talking trash


A month ago I started keeping all of our trash instead of throwing it out, as a visual reminder + a way to stay accountable for our waste.  It’s also a way to document our journey and hopefully be able to recycle some of these items some day (teracycle is doing some interesting work here).  I wanted to share it to hopefully inspire you guys to reduce your waste and also to show you that we are not perfectly zero waste BUT IT’S OK, we are doing our best day after day and you can, too!

*As a side note, we are an average family of four, living on essentially a single income, and we live in California.  I’m a busy mom and I work 2 days a week in addition to volunteer work.  My husband works full time.  My point is, I’m not a magical unicorn with tons of time and money at my disposal.  I’ve just learned over time to make small changes to lessen our waste.  

What’s inside?

  • Produce stickers- I try to buy most produce from the farmers market but I do buy bananas and sometimes avocados from my co-op and sometimes they have stickers.
  • plastic cocktail pick- this was from a weekend trip, we went to a bar and I requested “no straw” which they obliged, however, this pick made its way into my drink unfortunately.
  • Plastic safety seals- these were a) from a glass jar of coconut oil and I’ve since found a source to purchase it in my own container and b) from a B12 supplement which I thought wouldn’t have one because it was already sealed in a cardboard box.  Ugh.
  • safety seal sticker from a glass jar of coco yogurt- I’ve been making my own now.
  • price stickers from a few glass jars I bought.
  • plastic tags from clothing- we shop pretty exclusively at thrift stores, but sometimes they still have these plastic tags.

We used to make a huge amount of waste compared to this, just even a year ago.  Here’s some of the big ways in which we’ve cut out waste:

  • stopped shopping at Costco and Trader Joe’s // switched to shopping exclusively at my local co-op and farmer’s market, which both offer a multitude of plastic free, bulk, foods that are seasonal and local.
  • stopped buying essentially all processed and packaged foods // bought whole foods instead for snacks, like apples and almond butter, nuts, chocolate, carrots, dates, popcorn, and olives.
  • started making my own cleaning products // switched from many different bottles of specific cleaners to just one cleaner: white vinegar cut 3:1 with water + some essential oils for smell and anti-bacterial properties
  • simplified our beauty routines // in our shower, we just use bar soap (Dr. Bronner’s which comes in paper) and refill old kombucha bottles with natural + organic shampoo and conditioner from a local store.  I’ve heard Lush makes a great shampoo bar too.  For the ultimate option, the lovely Paris To Go only uses water on her hair and it’s perfect.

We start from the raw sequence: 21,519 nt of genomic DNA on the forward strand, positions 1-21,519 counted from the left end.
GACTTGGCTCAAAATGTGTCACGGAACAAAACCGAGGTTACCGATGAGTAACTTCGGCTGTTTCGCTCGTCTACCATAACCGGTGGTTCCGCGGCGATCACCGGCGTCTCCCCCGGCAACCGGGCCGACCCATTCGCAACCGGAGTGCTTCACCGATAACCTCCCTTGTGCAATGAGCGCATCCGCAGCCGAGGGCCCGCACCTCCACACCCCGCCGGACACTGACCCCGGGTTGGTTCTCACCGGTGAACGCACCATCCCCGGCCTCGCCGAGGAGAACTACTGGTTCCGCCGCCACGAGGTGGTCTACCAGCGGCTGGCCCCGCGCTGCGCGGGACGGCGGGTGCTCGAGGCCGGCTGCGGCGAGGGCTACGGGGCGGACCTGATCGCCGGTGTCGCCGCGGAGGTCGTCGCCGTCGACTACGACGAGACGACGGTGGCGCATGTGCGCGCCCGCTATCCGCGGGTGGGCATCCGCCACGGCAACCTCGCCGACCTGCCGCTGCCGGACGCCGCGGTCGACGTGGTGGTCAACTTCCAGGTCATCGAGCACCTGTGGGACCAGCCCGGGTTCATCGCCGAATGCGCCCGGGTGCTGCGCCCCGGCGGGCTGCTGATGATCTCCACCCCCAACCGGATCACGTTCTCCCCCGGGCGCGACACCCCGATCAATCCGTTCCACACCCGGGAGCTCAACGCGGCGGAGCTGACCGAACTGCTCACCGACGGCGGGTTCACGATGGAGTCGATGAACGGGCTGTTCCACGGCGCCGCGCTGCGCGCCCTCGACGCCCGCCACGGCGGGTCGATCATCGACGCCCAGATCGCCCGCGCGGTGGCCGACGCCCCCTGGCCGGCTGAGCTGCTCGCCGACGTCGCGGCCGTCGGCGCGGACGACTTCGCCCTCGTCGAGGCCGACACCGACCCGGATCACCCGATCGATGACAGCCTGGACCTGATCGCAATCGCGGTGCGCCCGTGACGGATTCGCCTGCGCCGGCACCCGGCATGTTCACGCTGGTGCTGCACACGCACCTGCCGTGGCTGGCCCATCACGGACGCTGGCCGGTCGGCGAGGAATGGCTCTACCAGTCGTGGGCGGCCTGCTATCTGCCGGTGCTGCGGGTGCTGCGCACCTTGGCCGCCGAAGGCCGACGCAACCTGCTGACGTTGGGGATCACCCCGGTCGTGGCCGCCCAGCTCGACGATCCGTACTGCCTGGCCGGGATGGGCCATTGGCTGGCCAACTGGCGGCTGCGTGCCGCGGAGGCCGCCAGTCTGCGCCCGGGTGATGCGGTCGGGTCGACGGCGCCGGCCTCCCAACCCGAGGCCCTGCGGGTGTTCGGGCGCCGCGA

• ditched our expensive and wasteful plastic razors // bought this bad boy here + these blades
  • stopped buying toothpaste // made our own : 1/3 cup coconut oil, 1/2 cup baking soda, 1 tablespoon stevia, 2 tablespoons bentonite clay, 40 drops peppermint essential oil or gum blend oil.  We also use compostable floss .
  • stopped using plastic bags // I use these cotton bags when I shop for produce, this mesh tote for hauling them, and these bags to keep greens and veggies fresh in the fridge.
  • stopped using tampons // switched to a menstrual cup this is the one I’ve used for years
  • stopped buying plastic water bottles // bought a reusable water bottle I love this one

I want to point out that all these changes took place over a year or so.  It took a WHILE to get into a routine that works for us.  It’s easy to get discouraged when you’re first starting out, because everything seems so unmanageable and so many things to remember.  Truly, though, it becomes second nature when you practice it.  Just like veganism, once I knew the TRUTH about plastic pollution, there was no way for me to NOT change.  With the knowledge came responsibility and I had to make changes, no matter how small.  They snowballed over time and here I am today, producing hardly any trash and feeling a deep sense of satisfaction and peace from living my values.

7 thoughts on “talking trash

  1. Beautiful article and wonderful message! I think it is so important to share the message as often as we can in a positive and approachable way. Thank you for sharing. Looking forward to reading more on your lovely blog! Love, Ina ❤

  2. Do you eat tofu? I find my diet consisting of so much tofu on a daily basis, however, it comes in the plastic container which I am not thrilled about…If you do eat tofu, have you found a low-impact/zero waste alternative to this? I know some markets sell unpackaged tofu…unfortunaltly I cant find it unpackaged. I love you blog! ❤

    1. Hi! I do eat a lot of tofu. Last year due to customer demand, our co-op began stocking local Hodo Soy tofu in bulk. It’s been amazing and I’m so grateful. I know you can make your own tofu, but I haven’t attempted it myself simply because I don’t need to. But it may be worth it for you. You can freeze it too. Also, it may be interesting to explore chickpea tofu made with chickpea flour. It seems easy. There’s some recipes online. Hope this helps! xx

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